I can afford to do that with digital cameras, since I'm not burning film, but it's always kind of bothered me. I've made a couple more half-hearted attempts to re-learn the basic mechanics--a photo class here and there, mostly--but not to any particular avail, and I've long since gotten rid of the photography basics books I had in high school and college.
But it did kind of occur to me a little while ago that I tend to learn best from reading, and after faffing around a bit I picked up a basic photography book and have been poking at it.
It's embarrassing, what I've forgotten, and how easy it is to remember. Low f-stops create depth of field and high f-stops flatten it, high ISO is good for stopping action and indoor photography, shutter speed--okay, shutter speed I could always remember, that's pretty easy. :) But I am *terribly* out of practice working the three together, much less having an innate sense of what any given lighting scenario might require to create good pictures.
I don't know that I'm up for doing a weekly photo challenge/theme/thing, because the last thing I need is Another Thing I Must Do Or Feel Like A Failure to stuff into my copious free time. But I might just kind of work my way through this book and see what I'm learning and doing and post some pictures as I go along, I donno. But I do have some hopes of improving my skills again, because it's aggravating knowing I'm so much less good than I could be with even a little effort.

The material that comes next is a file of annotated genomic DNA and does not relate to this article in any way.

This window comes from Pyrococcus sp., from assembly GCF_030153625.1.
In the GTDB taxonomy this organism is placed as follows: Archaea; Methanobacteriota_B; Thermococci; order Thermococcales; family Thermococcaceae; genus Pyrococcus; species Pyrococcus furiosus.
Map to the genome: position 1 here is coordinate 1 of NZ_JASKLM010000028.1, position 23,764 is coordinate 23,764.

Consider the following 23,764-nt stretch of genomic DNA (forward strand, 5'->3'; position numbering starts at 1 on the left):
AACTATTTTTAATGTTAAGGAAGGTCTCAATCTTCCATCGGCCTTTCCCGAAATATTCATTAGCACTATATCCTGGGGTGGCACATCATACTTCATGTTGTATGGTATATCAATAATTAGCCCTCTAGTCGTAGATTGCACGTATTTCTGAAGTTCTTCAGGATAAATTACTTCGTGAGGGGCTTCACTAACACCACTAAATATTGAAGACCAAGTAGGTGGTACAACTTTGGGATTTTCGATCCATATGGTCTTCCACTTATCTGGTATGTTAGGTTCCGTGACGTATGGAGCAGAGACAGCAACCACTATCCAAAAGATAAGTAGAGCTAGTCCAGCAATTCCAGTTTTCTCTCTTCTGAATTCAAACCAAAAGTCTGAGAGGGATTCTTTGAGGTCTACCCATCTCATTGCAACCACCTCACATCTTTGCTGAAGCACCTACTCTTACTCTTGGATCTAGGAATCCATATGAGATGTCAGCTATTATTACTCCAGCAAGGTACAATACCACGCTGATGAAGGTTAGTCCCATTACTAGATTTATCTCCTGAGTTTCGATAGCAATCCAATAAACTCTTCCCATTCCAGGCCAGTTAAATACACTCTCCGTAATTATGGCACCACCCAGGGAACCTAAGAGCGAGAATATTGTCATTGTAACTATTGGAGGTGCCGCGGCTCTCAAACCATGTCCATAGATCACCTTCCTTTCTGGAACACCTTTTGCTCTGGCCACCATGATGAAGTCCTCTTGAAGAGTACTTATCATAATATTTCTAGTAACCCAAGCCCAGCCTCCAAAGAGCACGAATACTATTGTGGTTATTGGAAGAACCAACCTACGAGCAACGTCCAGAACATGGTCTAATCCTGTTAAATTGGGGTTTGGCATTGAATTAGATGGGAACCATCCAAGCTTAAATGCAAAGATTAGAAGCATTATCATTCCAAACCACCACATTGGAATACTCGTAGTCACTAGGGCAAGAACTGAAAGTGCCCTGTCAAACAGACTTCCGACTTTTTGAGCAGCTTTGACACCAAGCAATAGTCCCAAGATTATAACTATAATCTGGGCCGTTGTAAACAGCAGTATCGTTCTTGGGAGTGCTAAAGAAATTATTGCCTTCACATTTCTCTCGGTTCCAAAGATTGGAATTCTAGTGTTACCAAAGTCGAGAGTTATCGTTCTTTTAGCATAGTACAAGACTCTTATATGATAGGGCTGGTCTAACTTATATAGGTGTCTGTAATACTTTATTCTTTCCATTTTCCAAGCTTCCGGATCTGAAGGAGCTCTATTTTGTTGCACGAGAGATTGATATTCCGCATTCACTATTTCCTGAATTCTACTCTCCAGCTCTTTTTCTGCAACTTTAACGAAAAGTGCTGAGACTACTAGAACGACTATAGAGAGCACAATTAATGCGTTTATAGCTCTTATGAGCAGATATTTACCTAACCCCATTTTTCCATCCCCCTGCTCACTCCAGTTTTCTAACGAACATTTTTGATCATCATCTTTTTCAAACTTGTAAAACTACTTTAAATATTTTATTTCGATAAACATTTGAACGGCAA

My favourite and most successful shot of the experimental pictures taken today, with no doctoring applied to it. It's not an especially well-framed shot, what with a picture sticking out of the top of his head and a bannister in his neck, but those do at least illustrate the depth of field that I was trying to achieve. :)
More of today's ISO & depth of field efforts behind the cut, with thanks to a surprisingly patient model. :)
1/100 sec; f/4.5; ISO 800; this was me having no clue what the ISO was going to need to be inside the house. 800 was clearly not enough. I did about eight more shots, adjusting it each time, until I ended up with:
1/100 sec; f/4.5; ISO 4000, which obviously worked a lot better. These were the settings used for the picture above the cut, too.
1/25 sec; f/14; ISO 3200. This isn't a terrific comparative shot because it's, well, different from the other two, but the depth of field has been flattened here by turning the shutter speed down, the f-stop up, and leaving the ISO more or less where I'd been playing with it for a few minutes at that point.